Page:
New Zealand First Foundation SFO Case: Couple accused of anonymity | Instant News


Two people who face charges following the Office of Serious Fraud’s investigation of the New Zealand First Foundation will temporarily hide their names.

The verdict ordered from Judge Winter is released tonight.

The pair, neither of whom are ministers, current lawmakers or party candidates, have been accused of depositing more than $ 740,000 into the foundation’s accounts.

They appeared in court yesterday where Robert Stewart, on behalf of Herald NZME publisher Stuff and RNZ, challenged a crackdown order surrounding the case.

The judge has kept his decision till today.

The suppression of names was originally given until they appeared again in court on October 29, but the media filed to challenge the order out of public interest in light of the October 17 election.

Charges of obtaining through fraud were charged against both of them on September 23.

In making his decision, Judge Winter said that the release of one of the defendants’ names “may at this point inform potential voters for the New Zealand First Party who have not cast their ballot”.

“Those who have done it [voted], then will be stripped of the names of the two accused persons and the media comments that would be associated with them.

NZ First leader, Winston Peters, speaks at New Zealand First at his public campaign meeting at the Orewa Community Center in Auckland.  25 September 2020 Photo of the New Zealand Herald;  Peter Meech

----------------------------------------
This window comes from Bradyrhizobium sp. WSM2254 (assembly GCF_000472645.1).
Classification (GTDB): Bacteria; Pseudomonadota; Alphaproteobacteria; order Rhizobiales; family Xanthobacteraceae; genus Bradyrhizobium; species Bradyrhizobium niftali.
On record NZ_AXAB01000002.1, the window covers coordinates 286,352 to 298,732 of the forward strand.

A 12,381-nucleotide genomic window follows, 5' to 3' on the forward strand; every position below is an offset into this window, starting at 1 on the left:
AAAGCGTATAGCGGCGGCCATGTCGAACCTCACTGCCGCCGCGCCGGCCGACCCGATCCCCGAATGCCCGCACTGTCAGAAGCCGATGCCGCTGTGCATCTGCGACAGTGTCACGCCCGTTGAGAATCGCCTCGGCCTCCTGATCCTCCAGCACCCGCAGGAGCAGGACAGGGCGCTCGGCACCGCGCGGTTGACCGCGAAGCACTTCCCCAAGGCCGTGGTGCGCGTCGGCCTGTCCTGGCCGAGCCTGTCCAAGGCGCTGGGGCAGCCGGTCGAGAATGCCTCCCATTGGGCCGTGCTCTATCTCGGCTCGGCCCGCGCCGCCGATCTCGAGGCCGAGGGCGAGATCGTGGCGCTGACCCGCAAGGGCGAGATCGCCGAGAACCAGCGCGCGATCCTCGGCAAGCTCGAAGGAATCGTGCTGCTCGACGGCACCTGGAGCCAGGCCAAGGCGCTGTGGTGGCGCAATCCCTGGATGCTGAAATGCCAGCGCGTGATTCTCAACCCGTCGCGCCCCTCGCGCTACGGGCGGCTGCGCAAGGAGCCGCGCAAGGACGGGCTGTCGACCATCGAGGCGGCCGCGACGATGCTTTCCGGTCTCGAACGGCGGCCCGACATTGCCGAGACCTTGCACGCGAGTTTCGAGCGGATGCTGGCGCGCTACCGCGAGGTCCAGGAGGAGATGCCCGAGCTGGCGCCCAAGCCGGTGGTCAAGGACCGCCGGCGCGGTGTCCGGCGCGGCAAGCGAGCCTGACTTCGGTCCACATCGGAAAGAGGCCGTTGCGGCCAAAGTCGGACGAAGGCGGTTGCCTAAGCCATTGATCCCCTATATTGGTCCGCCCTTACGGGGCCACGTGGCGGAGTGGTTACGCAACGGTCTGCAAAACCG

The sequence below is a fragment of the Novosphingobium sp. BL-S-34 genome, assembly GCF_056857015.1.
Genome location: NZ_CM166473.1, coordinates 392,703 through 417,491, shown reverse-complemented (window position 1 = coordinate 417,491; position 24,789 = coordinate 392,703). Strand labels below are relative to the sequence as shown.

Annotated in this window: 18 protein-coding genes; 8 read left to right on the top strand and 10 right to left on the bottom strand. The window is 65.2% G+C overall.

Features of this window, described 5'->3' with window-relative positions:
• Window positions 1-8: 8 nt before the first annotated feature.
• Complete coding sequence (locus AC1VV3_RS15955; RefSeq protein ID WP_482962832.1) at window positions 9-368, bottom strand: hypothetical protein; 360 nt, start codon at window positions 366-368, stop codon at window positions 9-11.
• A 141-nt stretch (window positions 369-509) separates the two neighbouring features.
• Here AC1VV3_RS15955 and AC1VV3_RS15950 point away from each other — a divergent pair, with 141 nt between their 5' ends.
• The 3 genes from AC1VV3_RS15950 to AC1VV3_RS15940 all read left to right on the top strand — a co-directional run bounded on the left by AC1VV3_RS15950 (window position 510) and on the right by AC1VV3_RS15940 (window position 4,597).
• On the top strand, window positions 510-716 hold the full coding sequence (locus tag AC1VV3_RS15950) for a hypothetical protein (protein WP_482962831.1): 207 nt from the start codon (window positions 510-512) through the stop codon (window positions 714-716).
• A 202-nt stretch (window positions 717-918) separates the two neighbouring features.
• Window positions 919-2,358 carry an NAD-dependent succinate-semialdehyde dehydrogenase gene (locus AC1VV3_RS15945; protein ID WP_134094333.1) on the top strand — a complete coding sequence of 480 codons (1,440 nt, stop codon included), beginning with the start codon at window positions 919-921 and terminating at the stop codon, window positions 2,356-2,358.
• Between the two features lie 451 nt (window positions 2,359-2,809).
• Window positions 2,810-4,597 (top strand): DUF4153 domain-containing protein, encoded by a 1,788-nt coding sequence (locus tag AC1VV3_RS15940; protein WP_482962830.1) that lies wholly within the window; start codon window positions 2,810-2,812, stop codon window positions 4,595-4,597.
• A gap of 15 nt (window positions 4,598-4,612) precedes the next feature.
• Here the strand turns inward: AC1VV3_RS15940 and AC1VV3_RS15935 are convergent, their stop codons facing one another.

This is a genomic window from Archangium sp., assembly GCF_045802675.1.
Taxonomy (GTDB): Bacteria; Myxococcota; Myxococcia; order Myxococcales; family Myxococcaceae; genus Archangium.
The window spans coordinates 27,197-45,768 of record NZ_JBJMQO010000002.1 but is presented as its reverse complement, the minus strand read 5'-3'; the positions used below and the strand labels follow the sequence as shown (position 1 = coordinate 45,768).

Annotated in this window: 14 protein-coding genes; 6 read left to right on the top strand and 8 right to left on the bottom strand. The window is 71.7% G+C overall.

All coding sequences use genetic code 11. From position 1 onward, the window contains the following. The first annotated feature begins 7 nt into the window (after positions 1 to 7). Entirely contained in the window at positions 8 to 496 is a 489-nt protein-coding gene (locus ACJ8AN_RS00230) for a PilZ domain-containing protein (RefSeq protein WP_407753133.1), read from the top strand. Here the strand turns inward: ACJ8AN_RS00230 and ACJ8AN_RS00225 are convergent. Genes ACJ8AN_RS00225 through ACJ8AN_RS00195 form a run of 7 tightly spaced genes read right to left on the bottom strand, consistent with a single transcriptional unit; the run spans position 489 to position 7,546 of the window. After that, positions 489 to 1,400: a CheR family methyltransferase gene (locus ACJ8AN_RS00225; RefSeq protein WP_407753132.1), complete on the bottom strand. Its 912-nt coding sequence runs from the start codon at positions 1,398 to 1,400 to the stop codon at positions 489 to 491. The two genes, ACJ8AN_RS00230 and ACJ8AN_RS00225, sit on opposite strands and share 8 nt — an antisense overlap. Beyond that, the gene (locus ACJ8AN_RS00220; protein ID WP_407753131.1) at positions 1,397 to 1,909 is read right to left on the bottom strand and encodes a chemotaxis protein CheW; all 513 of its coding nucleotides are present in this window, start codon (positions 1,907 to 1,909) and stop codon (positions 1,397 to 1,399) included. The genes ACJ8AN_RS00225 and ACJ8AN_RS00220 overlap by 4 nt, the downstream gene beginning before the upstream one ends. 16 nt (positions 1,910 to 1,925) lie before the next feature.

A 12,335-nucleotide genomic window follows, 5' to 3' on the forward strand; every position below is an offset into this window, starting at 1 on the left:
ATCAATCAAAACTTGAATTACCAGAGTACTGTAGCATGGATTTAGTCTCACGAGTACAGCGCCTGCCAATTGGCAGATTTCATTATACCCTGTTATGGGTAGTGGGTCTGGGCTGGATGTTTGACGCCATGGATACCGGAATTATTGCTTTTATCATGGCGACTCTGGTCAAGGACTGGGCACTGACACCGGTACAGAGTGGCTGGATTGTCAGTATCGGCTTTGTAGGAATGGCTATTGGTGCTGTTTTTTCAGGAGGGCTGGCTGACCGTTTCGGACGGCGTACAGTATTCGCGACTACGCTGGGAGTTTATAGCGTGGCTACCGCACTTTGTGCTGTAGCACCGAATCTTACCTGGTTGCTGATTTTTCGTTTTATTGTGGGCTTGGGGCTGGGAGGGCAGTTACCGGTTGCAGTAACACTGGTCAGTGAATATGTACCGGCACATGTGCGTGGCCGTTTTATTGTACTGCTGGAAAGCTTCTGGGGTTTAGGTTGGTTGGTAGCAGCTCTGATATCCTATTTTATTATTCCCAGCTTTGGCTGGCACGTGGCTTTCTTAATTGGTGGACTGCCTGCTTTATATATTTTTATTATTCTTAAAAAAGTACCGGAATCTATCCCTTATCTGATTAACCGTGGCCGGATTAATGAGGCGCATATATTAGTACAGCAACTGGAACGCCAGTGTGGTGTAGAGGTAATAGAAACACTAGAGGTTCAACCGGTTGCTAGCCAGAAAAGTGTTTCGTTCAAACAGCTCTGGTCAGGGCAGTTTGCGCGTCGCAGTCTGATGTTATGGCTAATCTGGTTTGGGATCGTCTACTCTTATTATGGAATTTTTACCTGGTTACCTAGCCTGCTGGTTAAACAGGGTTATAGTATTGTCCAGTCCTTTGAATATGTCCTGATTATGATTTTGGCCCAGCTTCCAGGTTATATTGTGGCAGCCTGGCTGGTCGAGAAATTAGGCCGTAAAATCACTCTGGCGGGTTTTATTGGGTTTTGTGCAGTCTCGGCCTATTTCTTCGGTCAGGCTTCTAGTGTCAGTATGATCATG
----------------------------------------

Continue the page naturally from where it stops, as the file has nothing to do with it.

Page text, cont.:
NZ First leader, Winston Peters, speaks at New Zealand First at his public campaign meeting at the Orewa Community Center in Auckland. 25 September 2020 Photo of the New Zealand Herald; Peter Meech

Judge Winter said the publication of one of the defendants’ names “at this stage of at least six days into the follow-up voting period, could unfairly bother those who have cast their vote as much as it informs those who have not”.

The identification of one of the defendants can then easily identify the other defendant, Judge Winter said.

However, Winter said the SFO had been careful in notifying the New Zealand public of the allegations “before the start of the initial voting period”.

It happened via press release.

Judge Winter also said he was satisfied the threshold for extreme hardship caused by one of the defendants and those connected to the person would have been met if the names were released.

In particular, it reflects the media scrutiny that will fall on the defendants because of the general election.

“At this time when there will be an intense media focus on his name and his connection to the elections will mean so [the person] may be unfairly slandered in the minds of the prospective jurors when [the person] finally on trial. “

One of the defendants confirmed in their submission that they would choose to have their case decided by a jury.

They argue that “the nature of this type of accusation of dishonesty is very damaging … on both personal and professional grounds.”

The defendants argued that they might be tried by the public and that it would affect their business dealings.